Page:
The glitz and unabashed spectacle of a big budget Broadway musical is in full display at Moulin Rouge. The show, based on the movie of the same name, is a feast for the eyes, an aural sensation that, when pulsating on all cylinders, is an astounding piece of theater.
Like the film, Moulin Rouge takes place in the Montmarte section of Paris where an American, Christian (Aaron Tveit) meets Toulouse-Lautrec (Sahr Ngaujah) and his artistic pal Santiago (Ricky Rojas). The three become fast friends as they decide to collaborate on creative pursuits. Christian reveals his adoration for the singer Santine (Karen Olivo), the headliner at the Moulin Rouge, overseen by the bombastic owner/emcee, Harold Zidler (Danny Burstein). The three compatriots decide to sneak into the luminous nightclub to set-up a clandestine meeting with the performer. After her breath-taking performance, through mistaken identity, Santine nestles up to the penniless artist, thinking he is the rich Duke (Tam Mutu) who has lascivious eyes for the entertainer and money in his pocket to save the cash-strapped club. A love triangle is thus formed with Santine and Christian attempting to hide their feelings for each other from The Duke. All the skullduggery, with the backdrop of rehearsals for a glittering production at the Moulin Rouge, ends with a show-stopping success and tragedy.
The book of the show by John Logan mirrors its source material in most of the crucial scenes. The story, as presented on stage, primarily the love affair between Santine and Christian, produces very few sparks as does the jealous rages of the Duke. The moralizing and sermonizing about the power of art, freedom, and truth also ring hollow. However, these non-musical, dance-free scenes do carry the narrative forward quickly enough until the next gorgeously impressive production number.
What sets Moulin Rouge apart from recent Broadway extravaganzas is the sheer showmanship, energy, and visual pyrotechnics that flood the stage. Scenic Designer Derek McLane has created a mesmerizing set that had audience members elbowing their way down the aisles snapping photos and selfies even before the start of the show. Restraint is not the word to be used in this production, but the embellishments and aggrandizements fully serve the needs of the musical. Lighting Designer Justin Townsend skillfully blankets scenes with a multitude of dynamic and vibrant colors that heighten the emotional impact and vivacity of the show. Peter Hylenski’s Sound Design envelopes every corner of the Al Hirschfield Theatre with an explosion of auditory delights. Catherine Zuber’s Costume Designs, especially within the Moulin Rouge setting, can be radiant.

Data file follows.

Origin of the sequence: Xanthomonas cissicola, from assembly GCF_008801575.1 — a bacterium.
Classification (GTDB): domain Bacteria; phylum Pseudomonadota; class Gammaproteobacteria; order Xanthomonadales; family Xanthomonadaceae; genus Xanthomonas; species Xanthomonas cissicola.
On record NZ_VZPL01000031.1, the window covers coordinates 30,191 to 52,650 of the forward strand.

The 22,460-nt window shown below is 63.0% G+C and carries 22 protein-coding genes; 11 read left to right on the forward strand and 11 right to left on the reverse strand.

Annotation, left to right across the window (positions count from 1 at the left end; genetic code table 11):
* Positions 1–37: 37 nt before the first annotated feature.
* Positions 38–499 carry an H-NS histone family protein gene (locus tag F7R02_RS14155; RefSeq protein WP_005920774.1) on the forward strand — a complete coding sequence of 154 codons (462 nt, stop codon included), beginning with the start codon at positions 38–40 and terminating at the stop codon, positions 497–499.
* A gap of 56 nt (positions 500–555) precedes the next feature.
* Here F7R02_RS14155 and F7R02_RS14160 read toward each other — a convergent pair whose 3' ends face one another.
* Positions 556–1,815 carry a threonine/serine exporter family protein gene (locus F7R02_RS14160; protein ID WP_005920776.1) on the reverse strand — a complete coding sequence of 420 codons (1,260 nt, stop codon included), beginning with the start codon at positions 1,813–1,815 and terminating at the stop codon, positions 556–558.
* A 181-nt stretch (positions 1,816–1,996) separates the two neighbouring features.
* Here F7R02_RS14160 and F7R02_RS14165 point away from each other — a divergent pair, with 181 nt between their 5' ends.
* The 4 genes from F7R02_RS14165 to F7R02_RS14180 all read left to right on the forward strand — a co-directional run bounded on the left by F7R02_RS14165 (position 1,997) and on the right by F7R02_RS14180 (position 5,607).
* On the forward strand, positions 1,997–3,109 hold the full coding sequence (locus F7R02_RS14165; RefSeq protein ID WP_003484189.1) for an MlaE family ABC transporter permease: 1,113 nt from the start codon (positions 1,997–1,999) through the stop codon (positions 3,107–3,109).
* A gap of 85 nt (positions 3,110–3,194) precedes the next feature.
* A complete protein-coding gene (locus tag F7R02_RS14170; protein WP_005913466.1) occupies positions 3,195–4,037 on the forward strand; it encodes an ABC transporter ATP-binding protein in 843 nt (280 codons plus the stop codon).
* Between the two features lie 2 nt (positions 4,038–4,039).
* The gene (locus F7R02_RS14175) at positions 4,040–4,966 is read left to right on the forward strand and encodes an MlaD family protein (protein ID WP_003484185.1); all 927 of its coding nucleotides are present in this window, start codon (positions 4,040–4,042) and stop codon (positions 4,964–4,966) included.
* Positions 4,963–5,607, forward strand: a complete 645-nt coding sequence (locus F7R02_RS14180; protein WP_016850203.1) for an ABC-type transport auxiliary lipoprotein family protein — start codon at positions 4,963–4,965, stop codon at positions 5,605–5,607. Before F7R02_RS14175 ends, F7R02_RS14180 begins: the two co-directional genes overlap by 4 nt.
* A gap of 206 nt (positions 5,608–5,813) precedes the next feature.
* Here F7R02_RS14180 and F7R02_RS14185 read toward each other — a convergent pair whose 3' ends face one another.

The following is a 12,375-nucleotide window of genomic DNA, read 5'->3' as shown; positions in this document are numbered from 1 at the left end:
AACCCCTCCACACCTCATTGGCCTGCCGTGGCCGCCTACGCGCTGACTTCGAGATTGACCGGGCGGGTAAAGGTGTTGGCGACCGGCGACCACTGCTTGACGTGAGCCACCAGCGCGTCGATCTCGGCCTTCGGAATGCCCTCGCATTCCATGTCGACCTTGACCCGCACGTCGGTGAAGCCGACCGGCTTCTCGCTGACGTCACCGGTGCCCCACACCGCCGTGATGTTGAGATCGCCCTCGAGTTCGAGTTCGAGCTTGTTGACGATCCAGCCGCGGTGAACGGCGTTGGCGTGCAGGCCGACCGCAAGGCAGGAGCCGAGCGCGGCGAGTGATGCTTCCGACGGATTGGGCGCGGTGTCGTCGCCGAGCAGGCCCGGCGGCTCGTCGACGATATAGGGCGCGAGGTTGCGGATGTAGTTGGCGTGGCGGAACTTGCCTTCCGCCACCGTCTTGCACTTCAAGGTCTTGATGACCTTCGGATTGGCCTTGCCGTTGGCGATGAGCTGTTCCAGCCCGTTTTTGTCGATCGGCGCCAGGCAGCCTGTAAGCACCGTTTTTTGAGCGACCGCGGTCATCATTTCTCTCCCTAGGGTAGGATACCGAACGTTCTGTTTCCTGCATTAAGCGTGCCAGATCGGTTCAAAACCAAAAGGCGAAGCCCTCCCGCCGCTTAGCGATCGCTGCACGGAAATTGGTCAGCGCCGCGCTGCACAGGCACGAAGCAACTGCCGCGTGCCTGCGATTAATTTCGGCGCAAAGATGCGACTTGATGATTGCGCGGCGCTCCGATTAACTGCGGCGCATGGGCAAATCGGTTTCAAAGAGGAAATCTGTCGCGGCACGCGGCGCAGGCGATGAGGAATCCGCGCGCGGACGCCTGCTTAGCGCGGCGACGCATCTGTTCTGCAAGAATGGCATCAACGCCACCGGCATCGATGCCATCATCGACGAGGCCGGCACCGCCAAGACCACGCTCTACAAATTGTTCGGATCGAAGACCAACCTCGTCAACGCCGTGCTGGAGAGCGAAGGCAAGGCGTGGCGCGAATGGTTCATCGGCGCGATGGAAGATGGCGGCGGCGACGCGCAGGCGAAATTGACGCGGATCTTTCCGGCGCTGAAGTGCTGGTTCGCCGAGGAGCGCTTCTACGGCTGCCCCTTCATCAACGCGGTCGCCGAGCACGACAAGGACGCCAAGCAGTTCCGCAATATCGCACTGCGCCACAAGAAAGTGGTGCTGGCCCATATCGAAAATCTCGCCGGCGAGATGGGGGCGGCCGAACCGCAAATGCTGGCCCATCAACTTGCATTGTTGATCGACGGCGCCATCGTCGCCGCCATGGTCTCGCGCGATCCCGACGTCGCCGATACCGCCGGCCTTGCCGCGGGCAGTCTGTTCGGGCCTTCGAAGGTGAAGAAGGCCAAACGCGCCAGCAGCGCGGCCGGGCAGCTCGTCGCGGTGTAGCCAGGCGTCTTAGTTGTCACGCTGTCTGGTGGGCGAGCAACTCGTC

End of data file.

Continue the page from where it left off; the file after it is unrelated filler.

As with the movie, the score is a hodgepodge of musical styles and genres – Pop, Broadway, New Wave, R & B – that encompass 70 songs, mostly snippets fused together to form highly enjoyable and entertaining mash-ups. Santine’s entrance on a lowering trapeze is a perfect example. She starts with Shirley Bassey’s “Diamonds Are Forever” from the James Bond movie of the same name. That morphs into “Diamonds” (Rihanna) and, finally, “Diamonds Are a Girl’s Best Friend” from Gentlemen Prefer Blondes.
Choregorapher Sonya Tayeh has produced an impressive array of vigorous dance routines – starting off with the opening high-octane booging to “Lady Marmalade” – that are full of sexual tension and a captivating sizzle. The choreography combines modern day, full-bodied high-spiritedness with robust period pieces such as the classic cancan.
The cast is stocked with seasoned Broadway actors and actresses who deliver flawless performances. Karen Olivo is feisty, independent, and vulnerable as the headliner Santine. She is an absolute dynamo in her production numbers. Aaron Tveit is more low-key in his portrayal as the somber, determined and infatuated Christian. Danny Burstein provides the most satisfying performance of the production. He is suitably over-the-top as the Emcee of the Moulin Rouge stage show, but also tough and compassionate in his role as the owner of the fabled nightclub. Tam Mutu is fittingly callous and despicable as The Duke, but not as ruthless or psychotic as portrayed in the film. Sahr Ngaujah (Toulouse-Lautrec) and Ricky Rojas (Santiago) handle their roles with confidence and passion even though their characterizations are not fully refined.
Director Alex Timbers has fashioned a crowd-pleasing spectacle full of pageantry and exhilaration. While the scenes heavy with backstory and exposition don’t always resonate with sincerity and vigor, the riveting theatrics and grandeur make up for these soft spots of the musical.
Moulin Rouge, a dazzling, lavish production that starts off the new Broadway season with unabashed radiance and brilliance.